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The effect of hydrogen peroxide-induced oxidative stress on leukocytes depends on age and physical training in healthy human subjects carrying the same genotypes of antioxidant enzymes' gene polymorphisms

Authors

  • Ana Luisa Miranda-Vilela,

    Corresponding author
    1. Departamento de Genética e Morfologia, Laboratório de Genética, Instituto de Ciências Biológicas, Universidade de Brasília, Brasília/DF, Brazil
    • Universidade de Brasília, Campus Universitário Darcy Ribeiro, Instituto de Ciências Biológicas, Departamento de Genética e Morfologia, Laboratório de Genética, Brasília/DF, Brazil
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  • Penha Cristina Z. Alves,

    1. Departamento de Genética e Morfologia, Laboratório de Genética, Instituto de Ciências Biológicas, Universidade de Brasília, Brasília/DF, Brazil
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  • Arthur K. Akimoto,

    1. Departamento de Genética e Morfologia, Laboratório de Genética, Instituto de Ciências Biológicas, Universidade de Brasília, Brasília/DF, Brazil
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  • Luiz Carlos S. Pereira,

    1. Laboratório Sabin de Análises Clínicas, Brasília/DF, Brazil
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  • Maria de Nazaré Klautau-Guimarães,

    1. Departamento de Genética e Morfologia, Laboratório de Genética, Instituto de Ciências Biológicas, Universidade de Brasília, Brasília/DF, Brazil
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  • Cesar K. Grisolia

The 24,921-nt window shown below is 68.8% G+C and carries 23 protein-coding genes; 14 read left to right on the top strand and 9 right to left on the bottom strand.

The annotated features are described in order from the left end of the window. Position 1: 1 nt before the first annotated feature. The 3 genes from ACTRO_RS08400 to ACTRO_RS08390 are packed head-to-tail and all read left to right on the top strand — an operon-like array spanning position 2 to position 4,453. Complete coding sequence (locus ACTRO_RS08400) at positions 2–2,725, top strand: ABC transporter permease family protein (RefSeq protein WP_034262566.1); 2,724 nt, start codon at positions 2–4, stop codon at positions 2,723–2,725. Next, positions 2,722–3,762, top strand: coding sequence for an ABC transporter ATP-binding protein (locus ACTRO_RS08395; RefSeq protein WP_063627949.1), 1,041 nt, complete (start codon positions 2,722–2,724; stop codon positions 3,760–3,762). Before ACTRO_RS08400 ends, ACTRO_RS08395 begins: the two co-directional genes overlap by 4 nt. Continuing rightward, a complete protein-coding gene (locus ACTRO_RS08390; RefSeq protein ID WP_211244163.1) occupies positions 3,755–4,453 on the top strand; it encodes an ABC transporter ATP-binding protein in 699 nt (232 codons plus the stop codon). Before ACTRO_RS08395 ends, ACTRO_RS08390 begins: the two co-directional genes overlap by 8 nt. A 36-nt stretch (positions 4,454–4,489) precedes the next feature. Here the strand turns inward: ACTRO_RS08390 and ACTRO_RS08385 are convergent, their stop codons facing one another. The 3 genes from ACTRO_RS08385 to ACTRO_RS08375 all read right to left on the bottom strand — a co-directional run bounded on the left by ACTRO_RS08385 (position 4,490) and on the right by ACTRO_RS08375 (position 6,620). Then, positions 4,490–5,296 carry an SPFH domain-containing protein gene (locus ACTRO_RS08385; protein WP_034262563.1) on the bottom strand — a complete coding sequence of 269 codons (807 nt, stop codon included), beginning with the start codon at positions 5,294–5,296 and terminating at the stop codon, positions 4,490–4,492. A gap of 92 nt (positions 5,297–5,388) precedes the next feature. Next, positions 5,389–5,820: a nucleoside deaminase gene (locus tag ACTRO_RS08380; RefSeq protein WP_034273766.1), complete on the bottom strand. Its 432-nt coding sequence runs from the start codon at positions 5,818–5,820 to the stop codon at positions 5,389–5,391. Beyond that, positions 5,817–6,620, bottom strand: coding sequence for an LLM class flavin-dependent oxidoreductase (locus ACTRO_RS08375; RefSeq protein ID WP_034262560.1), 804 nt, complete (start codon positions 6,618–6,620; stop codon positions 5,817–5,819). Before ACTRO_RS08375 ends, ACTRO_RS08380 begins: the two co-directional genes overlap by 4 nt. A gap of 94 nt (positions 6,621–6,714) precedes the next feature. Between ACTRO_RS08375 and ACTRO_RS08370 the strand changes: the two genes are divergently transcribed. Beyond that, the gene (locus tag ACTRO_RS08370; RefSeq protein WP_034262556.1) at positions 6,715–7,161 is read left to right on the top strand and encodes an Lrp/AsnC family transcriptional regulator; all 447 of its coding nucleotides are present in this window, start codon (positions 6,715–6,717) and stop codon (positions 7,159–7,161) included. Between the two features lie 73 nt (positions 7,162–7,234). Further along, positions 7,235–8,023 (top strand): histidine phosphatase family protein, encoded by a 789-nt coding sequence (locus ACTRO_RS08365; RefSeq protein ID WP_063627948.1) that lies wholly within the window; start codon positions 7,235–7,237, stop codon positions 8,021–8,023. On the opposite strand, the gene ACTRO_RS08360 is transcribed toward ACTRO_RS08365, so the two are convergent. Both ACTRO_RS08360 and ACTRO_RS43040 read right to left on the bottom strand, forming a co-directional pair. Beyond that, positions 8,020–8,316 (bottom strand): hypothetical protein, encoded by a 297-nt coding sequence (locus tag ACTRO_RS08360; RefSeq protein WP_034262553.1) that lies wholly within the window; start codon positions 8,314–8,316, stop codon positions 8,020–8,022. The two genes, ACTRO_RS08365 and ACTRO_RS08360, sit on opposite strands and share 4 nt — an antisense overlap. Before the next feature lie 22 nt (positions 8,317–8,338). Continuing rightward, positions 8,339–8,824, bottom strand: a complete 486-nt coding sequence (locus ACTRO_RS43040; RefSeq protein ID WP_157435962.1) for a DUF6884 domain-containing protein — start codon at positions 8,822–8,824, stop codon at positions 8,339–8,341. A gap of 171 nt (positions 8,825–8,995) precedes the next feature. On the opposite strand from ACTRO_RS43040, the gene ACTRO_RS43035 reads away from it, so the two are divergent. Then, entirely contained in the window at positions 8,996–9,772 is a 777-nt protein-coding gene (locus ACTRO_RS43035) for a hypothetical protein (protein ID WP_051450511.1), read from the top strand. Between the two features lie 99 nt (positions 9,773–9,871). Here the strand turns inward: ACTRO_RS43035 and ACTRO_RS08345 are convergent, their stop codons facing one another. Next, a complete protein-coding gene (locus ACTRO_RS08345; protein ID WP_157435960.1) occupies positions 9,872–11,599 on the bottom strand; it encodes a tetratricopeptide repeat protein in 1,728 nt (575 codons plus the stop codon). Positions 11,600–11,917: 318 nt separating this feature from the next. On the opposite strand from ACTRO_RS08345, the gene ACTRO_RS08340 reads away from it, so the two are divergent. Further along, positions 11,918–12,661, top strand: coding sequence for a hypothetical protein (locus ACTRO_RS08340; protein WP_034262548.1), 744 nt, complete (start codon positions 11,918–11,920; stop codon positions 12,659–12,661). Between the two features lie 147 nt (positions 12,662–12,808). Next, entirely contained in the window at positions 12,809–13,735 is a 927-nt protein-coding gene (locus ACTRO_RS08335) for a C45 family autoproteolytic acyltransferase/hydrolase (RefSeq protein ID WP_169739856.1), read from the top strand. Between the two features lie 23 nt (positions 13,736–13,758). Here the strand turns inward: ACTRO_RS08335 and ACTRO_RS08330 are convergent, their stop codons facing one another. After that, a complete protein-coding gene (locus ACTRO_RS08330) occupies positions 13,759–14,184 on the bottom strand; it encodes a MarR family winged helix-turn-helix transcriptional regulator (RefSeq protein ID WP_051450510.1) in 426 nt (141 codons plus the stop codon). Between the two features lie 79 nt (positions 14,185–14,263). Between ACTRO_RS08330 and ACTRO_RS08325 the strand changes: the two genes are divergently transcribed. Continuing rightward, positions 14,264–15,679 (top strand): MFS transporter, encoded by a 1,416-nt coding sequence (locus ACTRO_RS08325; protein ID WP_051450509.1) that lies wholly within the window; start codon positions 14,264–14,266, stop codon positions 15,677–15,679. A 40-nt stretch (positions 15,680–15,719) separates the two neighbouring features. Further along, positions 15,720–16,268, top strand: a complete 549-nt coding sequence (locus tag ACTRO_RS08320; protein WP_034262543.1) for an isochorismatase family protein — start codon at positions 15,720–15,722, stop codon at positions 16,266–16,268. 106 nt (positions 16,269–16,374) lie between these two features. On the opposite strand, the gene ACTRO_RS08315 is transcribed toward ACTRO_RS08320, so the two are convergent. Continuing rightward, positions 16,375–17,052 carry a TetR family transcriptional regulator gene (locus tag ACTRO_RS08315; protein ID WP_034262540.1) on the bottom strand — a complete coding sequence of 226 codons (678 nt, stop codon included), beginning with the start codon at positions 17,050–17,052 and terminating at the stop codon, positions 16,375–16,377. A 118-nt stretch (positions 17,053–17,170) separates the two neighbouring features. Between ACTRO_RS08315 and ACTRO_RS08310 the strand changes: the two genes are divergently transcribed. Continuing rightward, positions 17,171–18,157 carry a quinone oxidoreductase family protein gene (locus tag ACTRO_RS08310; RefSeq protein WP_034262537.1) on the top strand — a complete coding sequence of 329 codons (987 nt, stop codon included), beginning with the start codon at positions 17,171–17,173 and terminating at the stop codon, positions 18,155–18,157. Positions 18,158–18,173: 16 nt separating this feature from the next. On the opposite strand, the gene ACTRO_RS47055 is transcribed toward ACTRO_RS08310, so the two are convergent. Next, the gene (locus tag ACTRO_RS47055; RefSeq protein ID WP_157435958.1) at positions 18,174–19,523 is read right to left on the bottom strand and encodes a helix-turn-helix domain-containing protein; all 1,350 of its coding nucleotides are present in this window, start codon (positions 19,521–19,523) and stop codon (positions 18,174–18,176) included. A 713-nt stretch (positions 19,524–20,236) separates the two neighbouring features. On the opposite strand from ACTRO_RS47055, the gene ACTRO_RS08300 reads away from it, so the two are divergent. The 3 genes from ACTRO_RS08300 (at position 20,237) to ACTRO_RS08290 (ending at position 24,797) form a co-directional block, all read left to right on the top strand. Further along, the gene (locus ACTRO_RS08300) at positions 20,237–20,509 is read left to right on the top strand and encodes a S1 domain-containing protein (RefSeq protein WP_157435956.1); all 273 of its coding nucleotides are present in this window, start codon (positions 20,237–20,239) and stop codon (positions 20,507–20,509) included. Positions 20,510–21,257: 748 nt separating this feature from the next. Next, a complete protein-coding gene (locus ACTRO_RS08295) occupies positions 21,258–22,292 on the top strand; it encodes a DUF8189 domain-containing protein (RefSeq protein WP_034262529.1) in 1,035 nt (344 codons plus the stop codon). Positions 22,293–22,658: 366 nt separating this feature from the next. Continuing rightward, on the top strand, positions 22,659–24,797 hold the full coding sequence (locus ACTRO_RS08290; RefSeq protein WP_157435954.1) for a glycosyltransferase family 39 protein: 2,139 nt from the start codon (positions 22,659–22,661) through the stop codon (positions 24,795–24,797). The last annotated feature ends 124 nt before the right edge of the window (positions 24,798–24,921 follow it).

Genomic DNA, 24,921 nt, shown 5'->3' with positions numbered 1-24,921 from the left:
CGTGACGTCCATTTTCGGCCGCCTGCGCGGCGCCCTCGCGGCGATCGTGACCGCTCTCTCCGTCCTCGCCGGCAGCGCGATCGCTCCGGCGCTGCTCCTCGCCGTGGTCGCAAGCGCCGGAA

1. Departamento de Genética e Morfologia, Laboratório de Genética, Instituto de Ciências Biológicas, Universidade de Brasília, Brasília/DF, Brazil
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Abstract

Objectives

Reactive oxygen species account for the background levels of oxidatively damaged DNA in normal tissues. Physical exercise increases oxygen consumption and can cause oxidative stress. This stress can also involve deficient antioxidant defenses, which can be influenced by certain genetic polymorphisms. Because regular exercise is a known inducer of antioxidant enzymes, the objective of this study was to compare, by comet assay, differences in the DNA damage between apparently healthy individuals and trained aerobic sportsmen carrying the same single nucleotide polymorphisms of manganese superoxide dismutase (Val9Ala), catalase (−21A/T), glutathione peroxidase 1 (Pro198Leu), before and after exposing leukocytes from peripheral blood to hydrogen peroxide (H2O2).

Methods

Athletes were compared with nonathletes after a situation that promotes reactive oxygen species increase (a race). Blood samples were submitted to genotyping and comet assay, and the athletes and nonathletes were paired according to their gender, age, and MnSOD, CAT, and GPx-1 genotypes.

Results

For nonathletes, there was a positive correlation between H2O2 concentrations and DNA damage levels. For athletes, these correlations showed differences between sexes, indicating that running may impose higher oxidative stress on the DNA of women than of men. Significant differences appeared for nonathletes in the comparisons between younger and older age groups after treatment with H2O2 at 250 μM.

Conclusions

This suggests that, for individuals carrying the same genotypes of antioxidant enzymes' genes, the effect of H2O2-induced oxidative stress depends mainly on age and physical training. It also suggests that aerobic physical training can reduce oxidative damages to DNA, preventing related diseases in older people. Am. J. Hum. Biol., 2010. © 2010 Wiley-Liss, Inc.

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